Mediation Lawyers Serving Hartford, New Haven, and Fairfield Counties
Mediation is an effective tool for resolving conflicts, including divorce, outside of the standard litigation system. This approach can offer positive cost-effective alternatives to dispute resolution in a number of areas such as divorce, child custody, child support or other family law issues. The mediation lawyers at McConnell Family Law Group can help you reach an amicable settlement to your dispute.
Mediation For Divorce
Divorce mediation allows both parties to identify, negotiate and resolve the issues raised by the decision to divorce. The mediator establishes firm ground rules and a comfortable environment so that emotionally charged issues can be discussed. The mediator helps both spouses gather necessary information and review it systematically. A mediator often helps formulate a more creative solution than the court could offer. When parenting agreements and financial distribution plans are made by the spouses themselves, there is a better chance of meeting the needs of the entire family.
Mediated divorces typically take less time and have a higher rate of long-range parental cooperation and fewer costs associated with multiple return visits to court. The mediator remains neutral between the husband and the wife. Importantly, the mediator cannot give advice to either party, and also cannot act as a lawyer for either party; however, the mediator may provide information about the legal system, how issues may be viewed by lawyers or judges, and what alternatives there are for solving issues. The mediator can point out in open session to both spouses things that they both need to consider in the decision-making process. That exchange of information frees up both spouses to negotiate with each other in confidence. When necessary, the mediator will refer the couple to third-party experts for services such as appraisals. The MFLG maintains a Firm-100 list of referral sources in order to meet the demands of mediated and litigated divorces.
Mediation Is Less Expensive
- Many litigation lawyers charge a retainer fee of between $3,500 and $20,000 (for each spouse) for most average litigation cases and bill the client for services in addition to the time covered by the retainer. Once this initial retainer is exhausted, the attorney will charge a new retainer or invoice the client monthly. The retainer amount will be substantially more in complex cases, involving custody disputes or complex financial disputes.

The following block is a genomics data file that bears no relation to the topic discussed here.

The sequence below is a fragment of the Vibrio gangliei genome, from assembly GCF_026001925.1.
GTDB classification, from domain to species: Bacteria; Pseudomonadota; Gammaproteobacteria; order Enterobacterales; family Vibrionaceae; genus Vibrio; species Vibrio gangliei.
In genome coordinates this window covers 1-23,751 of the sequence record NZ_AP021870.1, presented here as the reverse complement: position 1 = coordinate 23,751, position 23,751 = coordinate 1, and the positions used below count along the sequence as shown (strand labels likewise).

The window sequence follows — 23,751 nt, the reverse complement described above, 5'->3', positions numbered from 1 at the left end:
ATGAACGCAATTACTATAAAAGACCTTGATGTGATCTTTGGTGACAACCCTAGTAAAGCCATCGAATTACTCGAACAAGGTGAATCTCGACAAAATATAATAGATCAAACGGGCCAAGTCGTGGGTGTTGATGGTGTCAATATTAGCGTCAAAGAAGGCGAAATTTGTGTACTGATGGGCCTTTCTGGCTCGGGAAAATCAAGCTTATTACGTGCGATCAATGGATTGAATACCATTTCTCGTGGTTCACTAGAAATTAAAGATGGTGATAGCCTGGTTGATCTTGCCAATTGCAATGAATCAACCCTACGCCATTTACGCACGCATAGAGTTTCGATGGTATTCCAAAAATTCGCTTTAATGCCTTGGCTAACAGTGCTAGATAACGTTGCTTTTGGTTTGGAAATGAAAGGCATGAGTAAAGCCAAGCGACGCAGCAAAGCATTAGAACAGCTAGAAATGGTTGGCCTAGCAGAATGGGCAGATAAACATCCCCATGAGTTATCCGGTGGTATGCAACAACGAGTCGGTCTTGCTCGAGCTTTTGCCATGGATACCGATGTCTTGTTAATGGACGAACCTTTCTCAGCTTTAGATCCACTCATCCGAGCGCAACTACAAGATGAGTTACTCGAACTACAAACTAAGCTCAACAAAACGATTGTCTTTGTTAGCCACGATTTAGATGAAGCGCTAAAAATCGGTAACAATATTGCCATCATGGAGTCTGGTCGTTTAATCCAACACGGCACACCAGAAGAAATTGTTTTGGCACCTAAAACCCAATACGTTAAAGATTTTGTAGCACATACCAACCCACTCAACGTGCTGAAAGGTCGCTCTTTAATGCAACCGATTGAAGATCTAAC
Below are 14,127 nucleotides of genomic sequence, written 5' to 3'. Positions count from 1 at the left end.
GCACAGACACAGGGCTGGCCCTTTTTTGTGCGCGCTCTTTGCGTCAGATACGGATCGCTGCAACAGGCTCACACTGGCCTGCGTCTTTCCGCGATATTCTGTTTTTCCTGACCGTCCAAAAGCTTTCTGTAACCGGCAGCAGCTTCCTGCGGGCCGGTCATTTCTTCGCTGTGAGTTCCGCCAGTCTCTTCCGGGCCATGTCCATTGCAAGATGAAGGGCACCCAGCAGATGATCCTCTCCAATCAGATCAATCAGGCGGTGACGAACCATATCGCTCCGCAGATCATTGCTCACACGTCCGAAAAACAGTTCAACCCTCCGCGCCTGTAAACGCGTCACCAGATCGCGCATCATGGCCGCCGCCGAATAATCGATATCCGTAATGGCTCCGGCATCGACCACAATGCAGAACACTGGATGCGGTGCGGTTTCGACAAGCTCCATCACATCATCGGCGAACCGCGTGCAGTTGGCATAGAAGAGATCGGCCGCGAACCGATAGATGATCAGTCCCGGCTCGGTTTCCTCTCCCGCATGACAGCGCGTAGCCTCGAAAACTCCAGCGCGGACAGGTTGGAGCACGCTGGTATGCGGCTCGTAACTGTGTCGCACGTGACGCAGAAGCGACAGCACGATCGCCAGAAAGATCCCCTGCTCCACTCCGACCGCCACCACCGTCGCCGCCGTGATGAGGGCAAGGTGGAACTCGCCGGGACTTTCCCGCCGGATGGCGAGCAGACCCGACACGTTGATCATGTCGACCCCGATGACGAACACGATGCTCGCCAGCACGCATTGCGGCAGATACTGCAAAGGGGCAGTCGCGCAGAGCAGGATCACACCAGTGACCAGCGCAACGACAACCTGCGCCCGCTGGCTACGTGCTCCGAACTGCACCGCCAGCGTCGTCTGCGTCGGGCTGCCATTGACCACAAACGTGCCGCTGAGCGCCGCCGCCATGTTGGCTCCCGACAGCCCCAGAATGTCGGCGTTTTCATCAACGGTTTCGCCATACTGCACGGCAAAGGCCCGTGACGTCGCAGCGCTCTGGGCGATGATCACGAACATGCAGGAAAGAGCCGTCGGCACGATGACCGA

- The total cost for both spouses from the beginning to end for a mediation divorce can be less than one retainer made by one spouse in a litigated divorce. A good range of the total cost of a mediation divorce is between $3,500 - $9,000, but of course, circumstances may vary.
- “Cost” should be measured not only in dollars spent but also in the emotional cost to the parties and their children, which can also be significantly less in a mediated divorce.
Independent Attorney / Review Counsel for Mediation
The best mediation client is an informed and educated client. Because knowledge is golden, a good divorce mediator strongly encourages a mediation client to meet with an independent attorney to provide each spouse with independent legal advice and the knowledge necessary to make long-lasting, educated, informed decisions.
Some spouses may choose to meet with their reviewing attorney at the end of the mediation process so they can look over all the financial documents prepared in mediation and the draft separation agreement. Some spouses go to a review at attorney only once at the beginning of the process, others go to an independent attorney a the beginning and end of mediation, and others don’t go at all.
An independent reviewing attorney charges by the hour and the cost should not be more than one to three total hours of his or her hourly rate.
Finalizing the Divorce in Court
If you use a mediator who is also an attorney, they can help you file all the court paperwork which can include:
- starting the dissolution of marriage action
- preparing and filing the necessary financial disclosure agreement, and final papers to be presented to the court